Your post raises a question for me that is in agreement with the singular-plural tension of both Psalms and Lamentations. In each of these books, an individual voice often stands as representative of the corporate reality. (Lam 3 is singular in contrast to Lam 1 and 2. Psalm 42-43 is singular in contrast to Psalm 44. All these chapters are about the same problem - exile.
If it is hard for an individual ‘rich’ to submit to the rule of God, how much harder is it for a nation? What attitude is expressed by me-first as one of many that is not expressed by us-first as a nation among nations? If the right join house to house so that the poor have none, then in a time of financial collapse, is not God speaking to the corporate reality as well as to individual greed.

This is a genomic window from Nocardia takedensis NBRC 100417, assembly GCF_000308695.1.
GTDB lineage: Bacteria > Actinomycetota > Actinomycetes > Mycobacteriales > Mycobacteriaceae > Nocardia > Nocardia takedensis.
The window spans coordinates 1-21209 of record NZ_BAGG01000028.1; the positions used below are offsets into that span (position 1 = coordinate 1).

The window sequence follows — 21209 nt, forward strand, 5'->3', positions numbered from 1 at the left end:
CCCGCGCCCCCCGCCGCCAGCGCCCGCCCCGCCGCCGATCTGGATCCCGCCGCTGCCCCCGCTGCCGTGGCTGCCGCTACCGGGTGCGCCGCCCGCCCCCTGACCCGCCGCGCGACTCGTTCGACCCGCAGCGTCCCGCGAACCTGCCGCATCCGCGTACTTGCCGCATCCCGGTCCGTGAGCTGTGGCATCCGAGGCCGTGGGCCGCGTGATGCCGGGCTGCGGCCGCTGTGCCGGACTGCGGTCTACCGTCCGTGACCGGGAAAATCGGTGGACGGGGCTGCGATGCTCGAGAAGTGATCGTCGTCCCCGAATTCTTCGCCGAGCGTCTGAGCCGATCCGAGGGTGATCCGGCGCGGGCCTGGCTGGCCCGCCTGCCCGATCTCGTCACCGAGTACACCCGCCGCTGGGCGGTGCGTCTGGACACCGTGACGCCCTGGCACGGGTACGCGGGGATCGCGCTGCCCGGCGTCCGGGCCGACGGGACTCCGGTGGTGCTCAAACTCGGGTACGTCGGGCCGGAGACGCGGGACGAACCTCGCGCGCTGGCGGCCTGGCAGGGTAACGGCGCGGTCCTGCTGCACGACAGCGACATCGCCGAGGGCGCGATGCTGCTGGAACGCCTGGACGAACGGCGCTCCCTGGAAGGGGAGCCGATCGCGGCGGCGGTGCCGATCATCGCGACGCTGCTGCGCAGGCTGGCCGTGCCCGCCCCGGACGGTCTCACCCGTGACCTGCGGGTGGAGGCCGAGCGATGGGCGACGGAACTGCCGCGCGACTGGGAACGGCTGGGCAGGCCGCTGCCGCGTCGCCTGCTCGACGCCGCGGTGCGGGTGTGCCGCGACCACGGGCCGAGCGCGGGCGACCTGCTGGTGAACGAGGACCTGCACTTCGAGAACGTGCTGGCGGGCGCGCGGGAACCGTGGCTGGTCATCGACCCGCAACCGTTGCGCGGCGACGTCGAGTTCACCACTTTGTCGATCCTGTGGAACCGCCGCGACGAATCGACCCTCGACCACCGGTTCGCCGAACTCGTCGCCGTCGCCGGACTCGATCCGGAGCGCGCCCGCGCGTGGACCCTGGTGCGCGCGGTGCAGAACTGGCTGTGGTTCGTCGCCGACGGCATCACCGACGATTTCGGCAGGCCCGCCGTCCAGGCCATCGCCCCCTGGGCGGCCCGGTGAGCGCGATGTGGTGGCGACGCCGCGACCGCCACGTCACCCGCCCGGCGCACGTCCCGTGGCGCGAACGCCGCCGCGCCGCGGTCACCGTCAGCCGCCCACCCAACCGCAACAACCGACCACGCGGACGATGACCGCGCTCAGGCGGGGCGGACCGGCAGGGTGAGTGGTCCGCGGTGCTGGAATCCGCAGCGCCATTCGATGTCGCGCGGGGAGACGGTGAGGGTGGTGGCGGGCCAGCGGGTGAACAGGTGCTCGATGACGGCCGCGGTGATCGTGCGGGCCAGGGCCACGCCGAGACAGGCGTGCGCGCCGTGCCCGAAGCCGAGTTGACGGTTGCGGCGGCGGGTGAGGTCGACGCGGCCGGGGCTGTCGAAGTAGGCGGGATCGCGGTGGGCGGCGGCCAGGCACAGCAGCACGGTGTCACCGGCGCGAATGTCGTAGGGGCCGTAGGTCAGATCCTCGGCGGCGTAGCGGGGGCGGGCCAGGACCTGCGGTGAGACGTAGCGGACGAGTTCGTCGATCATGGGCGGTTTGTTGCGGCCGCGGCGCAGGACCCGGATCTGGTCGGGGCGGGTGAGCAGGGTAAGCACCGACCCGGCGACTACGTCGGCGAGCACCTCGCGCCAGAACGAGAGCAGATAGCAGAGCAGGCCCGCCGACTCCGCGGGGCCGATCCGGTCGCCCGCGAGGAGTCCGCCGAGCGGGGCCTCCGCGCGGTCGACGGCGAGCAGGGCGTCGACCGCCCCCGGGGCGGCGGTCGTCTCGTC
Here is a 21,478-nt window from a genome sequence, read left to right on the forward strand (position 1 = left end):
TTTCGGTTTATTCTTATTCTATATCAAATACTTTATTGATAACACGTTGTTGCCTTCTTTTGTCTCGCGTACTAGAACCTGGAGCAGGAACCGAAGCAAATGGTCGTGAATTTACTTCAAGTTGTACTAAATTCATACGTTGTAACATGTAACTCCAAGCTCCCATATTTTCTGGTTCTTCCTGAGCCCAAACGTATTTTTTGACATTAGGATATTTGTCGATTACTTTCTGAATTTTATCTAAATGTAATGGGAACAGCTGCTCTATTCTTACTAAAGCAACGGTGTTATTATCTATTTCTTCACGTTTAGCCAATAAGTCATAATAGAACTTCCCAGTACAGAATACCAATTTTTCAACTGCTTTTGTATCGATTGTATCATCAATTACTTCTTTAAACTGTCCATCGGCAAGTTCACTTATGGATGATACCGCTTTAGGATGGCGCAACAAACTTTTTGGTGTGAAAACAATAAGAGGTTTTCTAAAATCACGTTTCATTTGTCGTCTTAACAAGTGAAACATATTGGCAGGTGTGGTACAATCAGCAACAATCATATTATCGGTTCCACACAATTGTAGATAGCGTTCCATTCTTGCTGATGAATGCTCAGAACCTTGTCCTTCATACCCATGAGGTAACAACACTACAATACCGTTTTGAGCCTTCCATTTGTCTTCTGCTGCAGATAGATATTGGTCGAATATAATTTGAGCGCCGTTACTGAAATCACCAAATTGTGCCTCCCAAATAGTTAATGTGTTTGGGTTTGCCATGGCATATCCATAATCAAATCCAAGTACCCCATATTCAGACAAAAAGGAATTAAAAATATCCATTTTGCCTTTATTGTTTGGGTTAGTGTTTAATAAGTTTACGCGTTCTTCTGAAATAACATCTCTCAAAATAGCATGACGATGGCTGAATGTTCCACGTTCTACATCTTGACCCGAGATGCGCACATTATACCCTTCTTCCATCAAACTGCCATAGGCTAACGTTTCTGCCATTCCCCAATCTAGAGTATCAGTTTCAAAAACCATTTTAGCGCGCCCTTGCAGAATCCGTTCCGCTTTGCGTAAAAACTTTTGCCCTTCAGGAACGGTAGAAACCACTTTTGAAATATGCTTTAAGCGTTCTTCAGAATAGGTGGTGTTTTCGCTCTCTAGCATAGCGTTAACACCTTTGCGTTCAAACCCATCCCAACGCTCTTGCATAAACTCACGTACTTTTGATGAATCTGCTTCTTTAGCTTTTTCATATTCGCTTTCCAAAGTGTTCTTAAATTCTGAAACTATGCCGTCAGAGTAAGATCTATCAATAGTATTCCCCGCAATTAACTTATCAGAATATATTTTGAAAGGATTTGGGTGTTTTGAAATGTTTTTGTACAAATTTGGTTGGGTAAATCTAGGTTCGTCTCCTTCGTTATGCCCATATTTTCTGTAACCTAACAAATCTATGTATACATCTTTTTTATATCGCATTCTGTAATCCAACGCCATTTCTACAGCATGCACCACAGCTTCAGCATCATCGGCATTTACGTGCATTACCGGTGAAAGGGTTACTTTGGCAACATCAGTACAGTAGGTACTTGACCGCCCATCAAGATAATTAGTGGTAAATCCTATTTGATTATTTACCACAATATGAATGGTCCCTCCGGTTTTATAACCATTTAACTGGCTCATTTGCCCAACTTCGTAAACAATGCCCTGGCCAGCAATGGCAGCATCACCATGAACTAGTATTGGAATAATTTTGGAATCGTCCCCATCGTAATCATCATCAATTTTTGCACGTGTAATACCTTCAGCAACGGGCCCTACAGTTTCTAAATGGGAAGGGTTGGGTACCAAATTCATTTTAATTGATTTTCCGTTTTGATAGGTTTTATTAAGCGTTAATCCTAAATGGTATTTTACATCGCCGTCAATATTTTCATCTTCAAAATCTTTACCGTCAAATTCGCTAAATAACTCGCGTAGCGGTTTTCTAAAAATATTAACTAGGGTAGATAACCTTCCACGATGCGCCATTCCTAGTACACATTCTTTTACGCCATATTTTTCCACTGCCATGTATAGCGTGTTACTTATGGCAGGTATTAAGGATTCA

The plague came upon Israel. Individuals were affected and could escape one by one (or in a corporate ritual) by looking at the emblem of sin. What policy ‘today’ would allow the corporate also to be delivered - even to find the ‘securities’ that it so desperately seeks?
(I was going to type rich, not right, but the keyboard said ‘right’. quod scripsi scripsi). Bill Morrow’s comment that the whole TNK is an extended meditation on goverance seems to me to be more and more accurate. Individual salvation is a contradiction in terms.